Review: Throne of Glass

Throne of Glass - Sarah J. Maas

Celaena Sardothien is an assassin. After spending a year in a prison camp, the crown prince, Dorian, has a deal for her. Compete to be the king's champion; if she wins, she'll be given her freedom and her name cleared after serving the king for four years.

It feels like its been too long since I've read a book I could truly give five stars. Lots of four stars but its been over a month since I've found something worthy of my Marry Poppins Award.

Throne of Glass wasn't what I expected. I didn't expect the novel to remain within a castle. I loved that. There's something I find really appealing about books with this type of setting. Throne of Glass has a collection of every element that maximizes the enjoyment you can find in a castle setting. Miss Maas deliciously includes the politics, distrust, brutality, and drama that you don't typically see together all at once even though they're what make this setting so appealing. Or, at least, I've never seen them mixed all in the same book before, not like this.

I think what impressed me the most was the main character herself though. Probably about a hundred pages into the book I figured that we had seen pretty much every aspect of her personality. But seeing more of Celaena unfold was unexpected and truly wonderfully.

She starts off as this young, hardened assassin who has just spent a year in a very brutal prison camp/mine. Even though I felt like I shouldn't be rooting for her because she's an assassin, I found that I couldn't stop myself. As the story goes on, pieces of her past reveal themselves through various means and we get to see why she became an assassin. We see how she can be both brutal and kind. I'm hesitant to say that I wish more had been revealed about her past for two reasons.

Reason number one: Celaena obviously has a brutal past herself and if the execution (when revealing it all) isn't handled correctly then I'm afraid it'll diminish her character. I don't want the revelation of some wound to make her less of an assassin.

Reason number two: While I definitely want to know more about her past, I think Miss Maas revealed just the right amount in her first novel. Miss Maas, I applaud you. The balance between Celaena's reluctance to speak about her past and the moments when she did was perfect.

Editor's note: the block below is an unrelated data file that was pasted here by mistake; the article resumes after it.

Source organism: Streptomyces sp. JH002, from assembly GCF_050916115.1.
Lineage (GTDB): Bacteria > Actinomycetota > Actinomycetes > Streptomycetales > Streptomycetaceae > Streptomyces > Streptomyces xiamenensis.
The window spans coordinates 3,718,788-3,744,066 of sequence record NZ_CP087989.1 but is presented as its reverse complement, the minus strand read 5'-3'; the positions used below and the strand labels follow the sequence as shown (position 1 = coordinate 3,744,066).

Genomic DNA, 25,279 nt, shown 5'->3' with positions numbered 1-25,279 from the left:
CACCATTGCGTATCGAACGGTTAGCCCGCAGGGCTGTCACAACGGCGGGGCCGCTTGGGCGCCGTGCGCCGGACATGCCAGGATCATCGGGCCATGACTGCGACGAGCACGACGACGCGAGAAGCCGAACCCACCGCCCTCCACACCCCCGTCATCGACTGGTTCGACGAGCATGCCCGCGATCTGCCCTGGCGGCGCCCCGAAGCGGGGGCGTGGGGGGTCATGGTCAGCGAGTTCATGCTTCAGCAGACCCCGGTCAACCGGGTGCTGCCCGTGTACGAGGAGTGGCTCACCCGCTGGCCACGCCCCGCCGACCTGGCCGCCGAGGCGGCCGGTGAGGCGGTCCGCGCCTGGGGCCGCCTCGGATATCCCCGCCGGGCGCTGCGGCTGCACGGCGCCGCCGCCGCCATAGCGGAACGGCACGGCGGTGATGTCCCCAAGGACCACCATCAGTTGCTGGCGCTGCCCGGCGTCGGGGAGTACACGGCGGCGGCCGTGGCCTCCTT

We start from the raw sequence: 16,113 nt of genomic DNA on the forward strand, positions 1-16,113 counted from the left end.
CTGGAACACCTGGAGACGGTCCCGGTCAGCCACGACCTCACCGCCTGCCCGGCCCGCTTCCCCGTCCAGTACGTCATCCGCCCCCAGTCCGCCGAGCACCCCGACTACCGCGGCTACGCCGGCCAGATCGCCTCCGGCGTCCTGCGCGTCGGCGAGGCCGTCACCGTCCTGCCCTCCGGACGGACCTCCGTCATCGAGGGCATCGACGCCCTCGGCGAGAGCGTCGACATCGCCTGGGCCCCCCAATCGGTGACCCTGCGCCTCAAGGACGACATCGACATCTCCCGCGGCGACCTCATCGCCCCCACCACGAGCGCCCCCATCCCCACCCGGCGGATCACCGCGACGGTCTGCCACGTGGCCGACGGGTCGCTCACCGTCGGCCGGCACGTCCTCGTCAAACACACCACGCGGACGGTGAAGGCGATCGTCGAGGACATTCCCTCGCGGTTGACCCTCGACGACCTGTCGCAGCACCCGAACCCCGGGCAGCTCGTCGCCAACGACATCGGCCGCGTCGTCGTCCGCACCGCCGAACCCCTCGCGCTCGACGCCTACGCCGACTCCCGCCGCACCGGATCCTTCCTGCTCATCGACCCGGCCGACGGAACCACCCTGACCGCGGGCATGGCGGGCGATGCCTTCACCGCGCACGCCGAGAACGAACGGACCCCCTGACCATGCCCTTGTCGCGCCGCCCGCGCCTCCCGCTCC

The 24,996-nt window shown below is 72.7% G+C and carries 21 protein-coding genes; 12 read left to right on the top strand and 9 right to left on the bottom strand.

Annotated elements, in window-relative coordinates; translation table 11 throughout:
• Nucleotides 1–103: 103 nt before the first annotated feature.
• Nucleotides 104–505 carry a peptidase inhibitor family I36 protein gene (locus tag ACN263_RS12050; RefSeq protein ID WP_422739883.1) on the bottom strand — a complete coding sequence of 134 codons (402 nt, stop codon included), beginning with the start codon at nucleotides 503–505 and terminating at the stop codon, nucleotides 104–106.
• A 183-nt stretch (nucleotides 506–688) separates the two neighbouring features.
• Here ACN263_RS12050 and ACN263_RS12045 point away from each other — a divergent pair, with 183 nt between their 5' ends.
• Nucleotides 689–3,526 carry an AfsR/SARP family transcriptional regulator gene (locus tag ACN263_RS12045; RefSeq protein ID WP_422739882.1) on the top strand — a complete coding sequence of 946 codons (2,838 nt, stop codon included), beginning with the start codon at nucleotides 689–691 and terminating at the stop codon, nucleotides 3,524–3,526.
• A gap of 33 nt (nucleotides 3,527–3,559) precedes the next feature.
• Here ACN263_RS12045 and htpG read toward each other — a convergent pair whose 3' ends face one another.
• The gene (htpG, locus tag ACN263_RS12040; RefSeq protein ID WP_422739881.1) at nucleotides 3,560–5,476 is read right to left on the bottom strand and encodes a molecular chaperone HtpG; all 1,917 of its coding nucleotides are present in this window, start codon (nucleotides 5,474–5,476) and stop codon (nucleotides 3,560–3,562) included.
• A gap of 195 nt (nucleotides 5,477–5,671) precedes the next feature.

Dorian was not my favorite character. He didn't annoy me but I didn't particularly enjoy his relationship with Celaena. Don't get me wrong, it was sweet and I think he has helped her heal a little. But quite honestly, Dorian seems a bit wimpy. It looks like that's changing but he just gets on my nerves a sometimes.

Chaol on the other hand is...I don't even know. He distrusts Celaena for most of the book which is only realistic. They were both so mean to each other sometimes. But there was always a layer of respect underneath it all. Of course, Chaol's reluctance to really acknowledge Celaena has anything but a ruthless assassin, made those moments when he did that much sweeter.

As far as plot goes, I was kind of surprised when magic was brought into the story. It certainly added an interesting layer to the entire world Miss Maas has built and I'm curious to see how the Wyrd marks continue to affect the series. The magic and Wyrd marks didn't dominate the plot though, which was nice. I thoroughly enjoyed the competition between the criminals competing to be the king's champion and seeing Celaena retaliate with some of them... Oh man, I was sitting on my bed just going, "Yes! Get him!" She held back, which was smart but it killed her, so when she finally unleashed herself in those very quick moments, I was totally rooting for her.

Throne of Glass wasn't everything I expected but I enjoyed it just as much as I thought I would.